Last Updated on August 15, 2019 by Michael
In February, 1942 President Franklin Roosevelt signed an Executive Order placing all people of Japanese ancestry into relocation centers. The Japanese attack on Pearl Harbor had occurred only two months before; the two events were related. After the sneak attack wartime hysteria had reached a fever pitch and anyone of Japanese descent was considered a potential spy, even those who were American citizens.
Eventually over 110,000 people (about 2/3 of them American citizens) were sent to 10 camps that were sprinkled throughout the American West. The Minidoka Japanese internment camp, also known as Camp Hunt, was the largest with over 9,000 refugees; over a thousand of whom enlisted as soldiers to fight for America’s freedom. Many of the remaining detainees were used as farm labor.
By December, 1944 the United States Supreme Court ruled that it was illegal to hold American citizens as prisoners and the detainees were freed within weeks. They were given $25 and a train ticket home while Camp Hunt became Idaho’s largest ghost town.
The wood barracks with tarpaper roofs were built quickly as temporary structures so few survive.
Along with the barracks there were schools, a camp store, library and administrative offices.
Coils of rusty barbed wire that encircled the detainees still litter the landscape.
The setting along the North Side Canal bears a haunting beauty. On Sundays the detainees would sit along its banks and talk of home. (Thanks to reader Andrew for correcting the name of the canal.)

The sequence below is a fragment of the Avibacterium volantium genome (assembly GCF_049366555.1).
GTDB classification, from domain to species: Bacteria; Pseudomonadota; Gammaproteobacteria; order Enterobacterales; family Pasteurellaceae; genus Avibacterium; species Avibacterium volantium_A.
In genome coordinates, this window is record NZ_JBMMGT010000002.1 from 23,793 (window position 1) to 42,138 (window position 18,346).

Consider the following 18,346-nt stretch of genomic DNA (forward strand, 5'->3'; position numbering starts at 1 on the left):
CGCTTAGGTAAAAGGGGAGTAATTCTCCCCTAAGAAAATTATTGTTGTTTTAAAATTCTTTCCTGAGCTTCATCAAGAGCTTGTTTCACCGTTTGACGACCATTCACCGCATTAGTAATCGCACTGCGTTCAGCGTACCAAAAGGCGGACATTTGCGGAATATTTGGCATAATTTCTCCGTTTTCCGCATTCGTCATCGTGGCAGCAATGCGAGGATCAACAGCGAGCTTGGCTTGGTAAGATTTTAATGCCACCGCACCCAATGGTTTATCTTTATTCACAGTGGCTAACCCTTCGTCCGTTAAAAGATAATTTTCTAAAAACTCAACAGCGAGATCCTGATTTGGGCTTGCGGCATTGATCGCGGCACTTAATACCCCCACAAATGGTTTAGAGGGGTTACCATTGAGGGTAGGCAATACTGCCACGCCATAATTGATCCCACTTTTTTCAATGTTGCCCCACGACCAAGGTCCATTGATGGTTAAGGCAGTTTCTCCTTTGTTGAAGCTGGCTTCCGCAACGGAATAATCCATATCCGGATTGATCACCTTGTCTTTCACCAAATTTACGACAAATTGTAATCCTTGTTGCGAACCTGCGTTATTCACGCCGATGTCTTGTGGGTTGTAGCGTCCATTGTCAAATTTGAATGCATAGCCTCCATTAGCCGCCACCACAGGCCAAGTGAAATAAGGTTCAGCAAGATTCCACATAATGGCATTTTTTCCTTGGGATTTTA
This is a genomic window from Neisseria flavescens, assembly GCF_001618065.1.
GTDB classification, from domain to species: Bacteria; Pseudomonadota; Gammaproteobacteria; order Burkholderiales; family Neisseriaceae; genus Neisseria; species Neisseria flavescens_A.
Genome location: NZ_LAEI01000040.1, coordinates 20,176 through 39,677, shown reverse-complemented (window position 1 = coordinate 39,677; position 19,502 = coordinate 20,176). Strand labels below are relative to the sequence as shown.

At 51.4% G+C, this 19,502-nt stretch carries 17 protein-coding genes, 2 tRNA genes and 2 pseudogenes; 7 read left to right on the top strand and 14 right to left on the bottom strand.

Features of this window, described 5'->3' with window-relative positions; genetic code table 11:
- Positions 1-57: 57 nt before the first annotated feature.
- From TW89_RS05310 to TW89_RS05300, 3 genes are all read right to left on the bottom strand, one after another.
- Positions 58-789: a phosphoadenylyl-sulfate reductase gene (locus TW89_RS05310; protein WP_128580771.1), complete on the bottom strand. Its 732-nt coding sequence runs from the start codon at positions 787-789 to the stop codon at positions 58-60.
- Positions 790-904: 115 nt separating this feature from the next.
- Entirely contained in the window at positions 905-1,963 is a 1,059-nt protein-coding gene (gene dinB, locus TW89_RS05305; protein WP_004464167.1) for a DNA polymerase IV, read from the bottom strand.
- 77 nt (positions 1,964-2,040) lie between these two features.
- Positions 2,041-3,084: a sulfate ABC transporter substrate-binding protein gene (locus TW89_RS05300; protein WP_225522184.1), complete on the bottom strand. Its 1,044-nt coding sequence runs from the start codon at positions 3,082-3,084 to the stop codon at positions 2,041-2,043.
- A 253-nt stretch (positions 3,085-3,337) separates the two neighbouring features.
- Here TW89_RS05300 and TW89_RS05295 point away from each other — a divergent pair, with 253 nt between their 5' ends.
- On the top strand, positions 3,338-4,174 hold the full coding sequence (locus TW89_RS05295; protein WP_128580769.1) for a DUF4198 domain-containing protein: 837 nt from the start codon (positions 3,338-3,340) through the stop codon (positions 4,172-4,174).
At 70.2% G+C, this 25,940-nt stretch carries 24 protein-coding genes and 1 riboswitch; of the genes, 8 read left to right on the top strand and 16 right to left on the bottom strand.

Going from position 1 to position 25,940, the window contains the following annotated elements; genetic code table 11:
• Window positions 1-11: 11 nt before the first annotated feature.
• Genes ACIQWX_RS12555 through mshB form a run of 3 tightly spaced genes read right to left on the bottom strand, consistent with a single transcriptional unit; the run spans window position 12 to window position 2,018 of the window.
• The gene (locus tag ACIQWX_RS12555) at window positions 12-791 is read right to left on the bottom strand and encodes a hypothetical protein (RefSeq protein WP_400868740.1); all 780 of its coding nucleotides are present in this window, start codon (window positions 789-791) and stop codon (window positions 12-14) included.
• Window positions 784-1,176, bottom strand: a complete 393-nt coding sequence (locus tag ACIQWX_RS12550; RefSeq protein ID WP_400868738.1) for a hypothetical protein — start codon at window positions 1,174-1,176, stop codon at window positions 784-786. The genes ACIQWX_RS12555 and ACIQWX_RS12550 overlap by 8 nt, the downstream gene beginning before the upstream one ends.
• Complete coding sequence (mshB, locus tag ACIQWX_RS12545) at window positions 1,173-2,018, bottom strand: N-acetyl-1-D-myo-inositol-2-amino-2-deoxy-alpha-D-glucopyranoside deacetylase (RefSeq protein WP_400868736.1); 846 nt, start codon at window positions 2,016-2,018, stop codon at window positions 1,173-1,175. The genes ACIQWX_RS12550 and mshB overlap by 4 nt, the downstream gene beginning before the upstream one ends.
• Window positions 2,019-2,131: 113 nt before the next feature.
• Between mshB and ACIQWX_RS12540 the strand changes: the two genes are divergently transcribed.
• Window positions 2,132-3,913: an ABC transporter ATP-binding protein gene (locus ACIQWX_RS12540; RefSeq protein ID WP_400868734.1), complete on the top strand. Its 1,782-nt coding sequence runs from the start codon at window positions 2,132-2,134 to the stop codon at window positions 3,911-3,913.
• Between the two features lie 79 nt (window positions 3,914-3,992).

Looking back on it the wartime hysteria against Japanese seems so arbitrary. We were also at war with Italy and my mother and grandparents were Italian. If a similar hysteria had overtaken the East Coast would they too have been relocated to an internment camp along with German-Americans?
A placard at the camp entrance states:
“May these camps serve to remind us what can happen when other factors supersede the constitutional rights guaranteed to all citizens and aliens living in this country.”
Visitor information for the Minidoka internment camp
Be aware that the internment camp is not near the town of Minidoka, Idaho which is 50 miles east of it. Rather it is 15 miles east of Jerome and 15 miles north of Twin Falls. Camp Hunt is now a National Historic Site as part of the National Park Service. The remote location is wide open and unstaffed. Interpretive signs explain the activities at the internment camp during World War II. On most days you may find yourself the only visitor there.
Web Site: Minidoka Internment Camp